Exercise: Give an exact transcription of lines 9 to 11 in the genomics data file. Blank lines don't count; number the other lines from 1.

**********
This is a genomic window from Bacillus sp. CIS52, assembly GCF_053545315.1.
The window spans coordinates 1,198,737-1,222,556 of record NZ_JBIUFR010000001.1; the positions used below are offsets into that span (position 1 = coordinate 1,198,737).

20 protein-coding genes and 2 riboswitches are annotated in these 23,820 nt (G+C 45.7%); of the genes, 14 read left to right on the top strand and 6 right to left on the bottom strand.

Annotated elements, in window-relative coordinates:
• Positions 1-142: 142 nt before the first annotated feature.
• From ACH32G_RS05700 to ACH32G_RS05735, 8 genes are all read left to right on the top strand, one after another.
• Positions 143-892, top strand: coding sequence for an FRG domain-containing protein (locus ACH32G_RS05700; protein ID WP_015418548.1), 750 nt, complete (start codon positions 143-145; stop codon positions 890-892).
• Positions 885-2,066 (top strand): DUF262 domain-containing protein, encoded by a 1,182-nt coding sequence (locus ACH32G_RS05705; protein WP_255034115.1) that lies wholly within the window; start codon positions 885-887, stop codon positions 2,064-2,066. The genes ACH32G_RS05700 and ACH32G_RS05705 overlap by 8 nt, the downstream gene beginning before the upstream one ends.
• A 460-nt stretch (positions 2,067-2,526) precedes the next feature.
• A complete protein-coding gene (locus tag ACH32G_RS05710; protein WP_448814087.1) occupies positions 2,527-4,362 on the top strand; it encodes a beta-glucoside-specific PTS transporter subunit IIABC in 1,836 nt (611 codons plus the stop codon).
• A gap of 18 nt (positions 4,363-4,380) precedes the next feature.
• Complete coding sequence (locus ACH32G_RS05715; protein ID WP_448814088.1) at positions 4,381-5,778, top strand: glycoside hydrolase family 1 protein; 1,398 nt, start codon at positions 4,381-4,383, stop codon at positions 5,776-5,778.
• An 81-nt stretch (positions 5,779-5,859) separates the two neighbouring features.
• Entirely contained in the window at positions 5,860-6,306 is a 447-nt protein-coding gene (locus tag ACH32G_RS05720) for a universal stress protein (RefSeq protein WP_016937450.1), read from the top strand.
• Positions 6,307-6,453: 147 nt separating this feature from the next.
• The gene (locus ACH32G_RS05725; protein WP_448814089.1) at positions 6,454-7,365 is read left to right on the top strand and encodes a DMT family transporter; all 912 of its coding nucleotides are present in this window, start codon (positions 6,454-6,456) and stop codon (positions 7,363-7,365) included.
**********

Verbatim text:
• A 460-nt stretch (positions 2,067-2,526) precedes the next feature.
• A complete protein-coding gene (locus tag ACH32G_RS05710; protein WP_448814087.1) occupies positions 2,527-4,362 on the top strand; it encodes a beta-glucoside-specific PTS transporter subunit IIABC in 1,836 nt (611 codons plus the stop codon).
• A gap of 18 nt (positions 4,363-4,380) precedes the next feature.